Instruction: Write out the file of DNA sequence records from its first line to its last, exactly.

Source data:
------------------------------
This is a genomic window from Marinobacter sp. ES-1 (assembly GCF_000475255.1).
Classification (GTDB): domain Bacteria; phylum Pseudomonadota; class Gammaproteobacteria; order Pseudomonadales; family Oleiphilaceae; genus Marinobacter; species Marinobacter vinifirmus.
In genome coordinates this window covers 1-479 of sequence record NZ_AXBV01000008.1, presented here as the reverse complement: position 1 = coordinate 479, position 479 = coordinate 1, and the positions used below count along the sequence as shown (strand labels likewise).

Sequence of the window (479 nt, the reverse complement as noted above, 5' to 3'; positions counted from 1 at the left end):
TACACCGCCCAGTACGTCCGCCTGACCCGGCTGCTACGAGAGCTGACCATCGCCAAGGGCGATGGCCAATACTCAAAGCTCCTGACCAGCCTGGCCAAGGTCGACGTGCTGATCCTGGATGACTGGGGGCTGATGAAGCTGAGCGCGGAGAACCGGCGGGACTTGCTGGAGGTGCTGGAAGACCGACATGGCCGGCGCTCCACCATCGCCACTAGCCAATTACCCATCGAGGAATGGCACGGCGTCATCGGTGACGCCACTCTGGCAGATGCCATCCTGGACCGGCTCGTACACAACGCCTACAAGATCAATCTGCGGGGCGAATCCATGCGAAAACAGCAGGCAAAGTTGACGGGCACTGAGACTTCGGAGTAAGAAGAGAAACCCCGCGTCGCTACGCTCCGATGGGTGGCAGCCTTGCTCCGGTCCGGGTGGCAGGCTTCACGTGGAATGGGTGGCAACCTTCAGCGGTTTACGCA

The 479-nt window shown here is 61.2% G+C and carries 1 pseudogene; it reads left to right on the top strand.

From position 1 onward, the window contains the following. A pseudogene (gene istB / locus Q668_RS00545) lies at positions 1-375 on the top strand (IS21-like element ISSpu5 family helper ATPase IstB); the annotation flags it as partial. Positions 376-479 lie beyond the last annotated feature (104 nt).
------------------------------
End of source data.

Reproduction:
This is a genomic window from Marinobacter sp. ES-1 (assembly GCF_000475255.1).
Classification (GTDB): domain Bacteria; phylum Pseudomonadota; class Gammaproteobacteria; order Pseudomonadales; family Oleiphilaceae; genus Marinobacter; species Marinobacter vinifirmus.
In genome coordinates this window covers 1-479 of sequence record NZ_AXBV01000008.1, presented here as the reverse complement: position 1 = coordinate 479, position 479 = coordinate 1, and the positions used below count along the sequence as shown (strand labels likewise).

Sequence of the window (479 nt, the reverse complement as noted above, 5' to 3'; positions counted from 1 at the left end):
TACACCGCCCAGTACGTCCGCCTGACCCGGCTGCTACGAGAGCTGACCATCGCCAAGGGCGATGGCCAATACTCAAAGCTCCTGACCAGCCTGGCCAAGGTCGACGTGCTGATCCTGGATGACTGGGGGCTGATGAAGCTGAGCGCGGAGAACCGGCGGGACTTGCTGGAGGTGCTGGAAGACCGACATGGCCGGCGCTCCACCATCGCCACTAGCCAATTACCCATCGAGGAATGGCACGGCGTCATCGGTGACGCCACTCTGGCAGATGCCATCCTGGACCGGCTCGTACACAACGCCTACAAGATCAATCTGCGGGGCGAATCCATGCGAAAACAGCAGGCAAAGTTGACGGGCACTGAGACTTCGGAGTAAGAAGAGAAACCCCGCGTCGCTACGCTCCGATGGGTGGCAGCCTTGCTCCGGTCCGGGTGGCAGGCTTCACGTGGAATGGGTGGCAACCTTCAGCGGTTTACGCA

The 479-nt window shown here is 61.2% G+C and carries 1 pseudogene; it reads left to right on the top strand.

From position 1 onward, the window contains the following. A pseudogene (gene istB / locus Q668_RS00545) lies at positions 1-375 on the top strand (IS21-like element ISSpu5 family helper ATPase IstB); the annotation flags it as partial. Positions 376-479 lie beyond the last annotated feature (104 nt).